Sun says that VirtualBox, its mostly PC and sometimes server virtualization hypervisor, is the third most popular program downloaded at Sun. Sun says that there have been over 11.5 million cumulative downloads of the program and 3.5 million registrations. The download rate is now about 25,000 per day, and it is accelerating. Sun bought VirtualBox's creator, Innotek, back in February 2008, and at the time the product had about 4 million cumulative downloads.
Sun doesn't talk about cumulative downloads of Solaris 10 and OpenSolaris any more, but I would think that these combined Solaris downloads, plus the relatively tiny number distributed on x64 and Sparc machines by Sun and other server makers, would make Solaris the third most popular software product, in terms of aggregate downloads. But Sun is counting current download rates in its ranking, so VirtualBox appears to be outstripping Solaris.
Through last October, there were 13 million cumulative distributions of Solaris 10. OpenSolaris might account for another 500,000 downloads since it shipped last year, and you can probably add a few million more Solaris 10 distributions between October and now. Call it 15 million cumulative distributions and you probably have the right number.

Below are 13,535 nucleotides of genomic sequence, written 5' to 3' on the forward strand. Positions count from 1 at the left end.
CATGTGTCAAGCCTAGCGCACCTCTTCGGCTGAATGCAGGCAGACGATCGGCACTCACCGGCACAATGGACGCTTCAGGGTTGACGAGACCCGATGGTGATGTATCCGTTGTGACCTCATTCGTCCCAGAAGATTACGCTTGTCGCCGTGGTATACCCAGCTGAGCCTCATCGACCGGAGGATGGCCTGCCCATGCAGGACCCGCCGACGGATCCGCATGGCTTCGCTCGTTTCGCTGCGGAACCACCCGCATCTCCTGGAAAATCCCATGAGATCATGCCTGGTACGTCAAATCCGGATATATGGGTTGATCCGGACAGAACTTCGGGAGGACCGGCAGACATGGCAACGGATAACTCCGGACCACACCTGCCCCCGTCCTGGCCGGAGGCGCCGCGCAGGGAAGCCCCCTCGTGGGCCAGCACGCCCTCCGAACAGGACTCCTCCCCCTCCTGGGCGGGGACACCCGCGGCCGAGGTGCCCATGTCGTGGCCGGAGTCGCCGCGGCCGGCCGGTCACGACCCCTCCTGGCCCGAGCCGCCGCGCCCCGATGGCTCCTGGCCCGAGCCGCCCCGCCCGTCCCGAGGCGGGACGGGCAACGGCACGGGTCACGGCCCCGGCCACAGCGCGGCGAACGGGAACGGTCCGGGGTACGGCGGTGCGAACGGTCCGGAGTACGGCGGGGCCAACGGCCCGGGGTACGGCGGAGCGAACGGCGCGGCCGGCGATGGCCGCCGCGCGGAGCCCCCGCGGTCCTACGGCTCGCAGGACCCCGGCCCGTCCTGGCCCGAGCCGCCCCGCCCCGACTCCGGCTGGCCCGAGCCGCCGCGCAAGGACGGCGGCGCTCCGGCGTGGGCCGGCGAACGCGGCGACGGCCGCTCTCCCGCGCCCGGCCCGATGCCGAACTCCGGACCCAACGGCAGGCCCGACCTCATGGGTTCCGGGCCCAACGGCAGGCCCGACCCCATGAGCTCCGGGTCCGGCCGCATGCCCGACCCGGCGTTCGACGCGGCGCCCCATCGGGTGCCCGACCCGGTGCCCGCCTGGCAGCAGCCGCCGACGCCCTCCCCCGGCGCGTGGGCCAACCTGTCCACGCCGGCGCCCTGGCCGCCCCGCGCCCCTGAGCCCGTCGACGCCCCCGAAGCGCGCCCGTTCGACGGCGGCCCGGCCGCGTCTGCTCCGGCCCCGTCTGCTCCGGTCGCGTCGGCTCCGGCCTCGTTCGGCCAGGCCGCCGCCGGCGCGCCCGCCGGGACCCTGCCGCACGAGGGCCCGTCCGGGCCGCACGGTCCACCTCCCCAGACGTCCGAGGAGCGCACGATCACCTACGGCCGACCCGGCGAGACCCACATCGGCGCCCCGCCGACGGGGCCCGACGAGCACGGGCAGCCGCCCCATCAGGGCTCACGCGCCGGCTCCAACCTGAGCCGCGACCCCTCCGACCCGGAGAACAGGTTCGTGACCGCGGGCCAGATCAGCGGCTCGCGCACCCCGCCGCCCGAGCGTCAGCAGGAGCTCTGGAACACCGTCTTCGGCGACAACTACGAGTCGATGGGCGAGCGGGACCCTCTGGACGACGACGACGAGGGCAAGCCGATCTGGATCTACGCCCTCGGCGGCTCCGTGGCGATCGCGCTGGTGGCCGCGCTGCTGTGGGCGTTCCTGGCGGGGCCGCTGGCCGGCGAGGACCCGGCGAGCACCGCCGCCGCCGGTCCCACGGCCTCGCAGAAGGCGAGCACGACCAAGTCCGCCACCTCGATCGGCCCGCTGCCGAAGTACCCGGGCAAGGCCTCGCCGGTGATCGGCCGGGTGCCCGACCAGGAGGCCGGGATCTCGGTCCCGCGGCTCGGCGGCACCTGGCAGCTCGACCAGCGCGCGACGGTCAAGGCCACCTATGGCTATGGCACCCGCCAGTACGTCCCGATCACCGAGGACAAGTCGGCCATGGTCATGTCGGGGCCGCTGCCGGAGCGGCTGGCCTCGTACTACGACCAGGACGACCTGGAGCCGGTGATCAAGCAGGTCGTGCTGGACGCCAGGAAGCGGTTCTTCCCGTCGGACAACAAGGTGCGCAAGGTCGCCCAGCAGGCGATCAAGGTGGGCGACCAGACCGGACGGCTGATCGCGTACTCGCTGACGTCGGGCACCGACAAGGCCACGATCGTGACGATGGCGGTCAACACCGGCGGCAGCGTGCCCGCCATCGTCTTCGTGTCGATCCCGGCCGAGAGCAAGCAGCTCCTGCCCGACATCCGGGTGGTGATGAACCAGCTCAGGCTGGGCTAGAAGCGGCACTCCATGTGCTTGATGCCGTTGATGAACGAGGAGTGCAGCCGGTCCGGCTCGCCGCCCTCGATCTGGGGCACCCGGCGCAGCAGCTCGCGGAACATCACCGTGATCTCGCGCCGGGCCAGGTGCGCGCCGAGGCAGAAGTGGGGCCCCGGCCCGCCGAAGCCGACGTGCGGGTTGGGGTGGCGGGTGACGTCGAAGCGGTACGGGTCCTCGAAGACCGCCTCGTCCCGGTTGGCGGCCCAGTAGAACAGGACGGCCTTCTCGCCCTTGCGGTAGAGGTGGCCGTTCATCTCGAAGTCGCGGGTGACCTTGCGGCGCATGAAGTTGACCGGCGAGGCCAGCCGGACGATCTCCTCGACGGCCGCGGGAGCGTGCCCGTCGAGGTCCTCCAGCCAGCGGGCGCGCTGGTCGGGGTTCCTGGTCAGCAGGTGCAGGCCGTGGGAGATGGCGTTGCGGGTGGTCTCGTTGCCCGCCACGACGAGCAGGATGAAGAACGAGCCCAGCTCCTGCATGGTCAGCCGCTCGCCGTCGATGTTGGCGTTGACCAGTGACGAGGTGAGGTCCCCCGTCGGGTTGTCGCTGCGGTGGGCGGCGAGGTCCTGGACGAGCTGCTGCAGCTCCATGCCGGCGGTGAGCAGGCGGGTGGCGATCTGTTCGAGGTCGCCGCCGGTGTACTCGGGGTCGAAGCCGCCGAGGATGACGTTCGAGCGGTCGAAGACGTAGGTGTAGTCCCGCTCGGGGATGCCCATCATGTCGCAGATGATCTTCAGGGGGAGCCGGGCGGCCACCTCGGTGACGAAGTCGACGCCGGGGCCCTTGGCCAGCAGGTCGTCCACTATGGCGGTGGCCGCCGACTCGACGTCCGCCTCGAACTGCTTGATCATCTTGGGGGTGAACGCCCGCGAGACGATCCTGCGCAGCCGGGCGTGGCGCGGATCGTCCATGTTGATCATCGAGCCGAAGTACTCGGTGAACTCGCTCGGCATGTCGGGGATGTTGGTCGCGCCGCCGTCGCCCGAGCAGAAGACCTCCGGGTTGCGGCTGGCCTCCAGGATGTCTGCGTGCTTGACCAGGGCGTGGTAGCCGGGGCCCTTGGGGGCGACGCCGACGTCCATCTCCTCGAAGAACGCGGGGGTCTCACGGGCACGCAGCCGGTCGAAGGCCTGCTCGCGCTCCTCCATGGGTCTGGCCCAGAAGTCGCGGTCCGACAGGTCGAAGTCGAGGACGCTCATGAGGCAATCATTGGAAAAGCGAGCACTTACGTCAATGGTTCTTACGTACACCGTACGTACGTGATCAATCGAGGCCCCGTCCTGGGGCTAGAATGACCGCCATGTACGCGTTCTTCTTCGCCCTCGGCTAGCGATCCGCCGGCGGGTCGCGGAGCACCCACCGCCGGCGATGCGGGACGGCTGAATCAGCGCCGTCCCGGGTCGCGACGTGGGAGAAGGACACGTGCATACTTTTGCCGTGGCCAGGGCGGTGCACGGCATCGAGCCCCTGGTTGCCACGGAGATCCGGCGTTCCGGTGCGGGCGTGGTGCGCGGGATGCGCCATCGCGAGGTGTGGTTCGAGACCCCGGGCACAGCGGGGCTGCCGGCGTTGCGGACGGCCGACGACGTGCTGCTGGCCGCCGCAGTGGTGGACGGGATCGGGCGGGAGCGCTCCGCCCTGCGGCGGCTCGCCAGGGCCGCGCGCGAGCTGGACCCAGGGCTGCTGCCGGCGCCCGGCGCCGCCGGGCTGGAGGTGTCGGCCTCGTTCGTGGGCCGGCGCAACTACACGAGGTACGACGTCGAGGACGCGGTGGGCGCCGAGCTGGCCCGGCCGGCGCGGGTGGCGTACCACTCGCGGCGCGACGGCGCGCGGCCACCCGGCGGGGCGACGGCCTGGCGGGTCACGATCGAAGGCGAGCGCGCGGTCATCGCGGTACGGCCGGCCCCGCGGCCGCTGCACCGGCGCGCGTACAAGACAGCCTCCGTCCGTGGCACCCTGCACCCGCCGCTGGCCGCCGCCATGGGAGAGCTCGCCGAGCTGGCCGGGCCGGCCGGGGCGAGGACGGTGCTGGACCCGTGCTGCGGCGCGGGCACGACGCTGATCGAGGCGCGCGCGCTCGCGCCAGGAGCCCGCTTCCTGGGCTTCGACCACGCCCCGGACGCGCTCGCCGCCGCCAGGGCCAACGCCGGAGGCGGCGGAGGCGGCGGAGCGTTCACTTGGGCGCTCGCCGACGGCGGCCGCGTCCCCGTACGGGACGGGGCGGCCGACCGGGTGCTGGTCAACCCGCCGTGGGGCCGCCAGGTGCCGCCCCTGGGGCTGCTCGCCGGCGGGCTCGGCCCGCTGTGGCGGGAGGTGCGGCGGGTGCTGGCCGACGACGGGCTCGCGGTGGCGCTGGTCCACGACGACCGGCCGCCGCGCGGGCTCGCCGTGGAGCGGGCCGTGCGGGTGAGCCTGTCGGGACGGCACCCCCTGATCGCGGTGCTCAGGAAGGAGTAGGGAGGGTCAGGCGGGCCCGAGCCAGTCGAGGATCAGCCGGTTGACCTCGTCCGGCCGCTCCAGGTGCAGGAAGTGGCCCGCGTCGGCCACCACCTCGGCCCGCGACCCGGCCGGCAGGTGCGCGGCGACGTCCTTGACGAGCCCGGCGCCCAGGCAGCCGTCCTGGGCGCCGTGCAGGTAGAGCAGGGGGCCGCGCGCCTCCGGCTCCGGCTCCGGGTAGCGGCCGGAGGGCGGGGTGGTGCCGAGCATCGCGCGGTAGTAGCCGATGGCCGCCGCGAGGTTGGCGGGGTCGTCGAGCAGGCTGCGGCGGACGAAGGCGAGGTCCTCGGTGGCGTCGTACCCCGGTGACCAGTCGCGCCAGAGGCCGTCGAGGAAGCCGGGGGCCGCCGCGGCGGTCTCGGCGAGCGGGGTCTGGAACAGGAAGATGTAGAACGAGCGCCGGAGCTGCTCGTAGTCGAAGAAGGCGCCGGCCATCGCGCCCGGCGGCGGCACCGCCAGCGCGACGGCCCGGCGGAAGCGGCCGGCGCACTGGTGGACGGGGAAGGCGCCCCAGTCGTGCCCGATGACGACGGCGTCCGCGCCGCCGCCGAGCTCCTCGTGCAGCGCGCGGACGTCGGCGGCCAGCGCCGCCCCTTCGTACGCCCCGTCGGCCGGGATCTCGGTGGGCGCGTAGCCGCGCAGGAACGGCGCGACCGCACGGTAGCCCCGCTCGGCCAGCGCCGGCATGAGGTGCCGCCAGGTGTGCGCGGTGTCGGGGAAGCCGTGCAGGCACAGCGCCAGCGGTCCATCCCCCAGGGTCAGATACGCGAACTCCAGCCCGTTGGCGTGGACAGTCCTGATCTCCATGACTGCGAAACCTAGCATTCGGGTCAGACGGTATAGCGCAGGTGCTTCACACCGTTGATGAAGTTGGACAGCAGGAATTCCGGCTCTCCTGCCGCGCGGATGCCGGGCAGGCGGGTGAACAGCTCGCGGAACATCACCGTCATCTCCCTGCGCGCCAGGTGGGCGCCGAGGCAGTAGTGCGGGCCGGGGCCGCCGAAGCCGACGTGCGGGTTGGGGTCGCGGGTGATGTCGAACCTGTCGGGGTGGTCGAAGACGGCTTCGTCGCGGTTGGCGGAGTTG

I know about OpenOffice, Java Enterprise System, NetBeans, and such, but I have run out of data. So let's talk about money.
Of course, cumulative distributions are not installed bases, and installed bases are not paying customers. And that is the rub as Sun tries to transition from closed-source, licensed software sales to open source distribution with paid-for support as a means of generating money from software.
In its second fiscal quarter financial presentation, Sun said that based on results in the first and second quarters of fiscal 2009 (from July through December 2008), its software business was humming along at a $600m annual run rate and growing at a 21 per cent rate (presumably on an annualized basis). In those six months, Java accounted for $101m in billings (revenues are slightly different since each software sale billed in a quarter is not collected in that quarter), MySQL accounted for $133m in billings, and Solaris licenses on big Sparc iron (which are not free) plus virtualization and management tools related to Solaris accounted for $80m in billings.
Sun's software sales are very choppy quarter to quarter and category to category, but over those six months in fiscal 2009, Java billings rose by 31 per cent and MySQL billings rose by 72.7 percent, but Solaris billings fell by 22.3 per cent.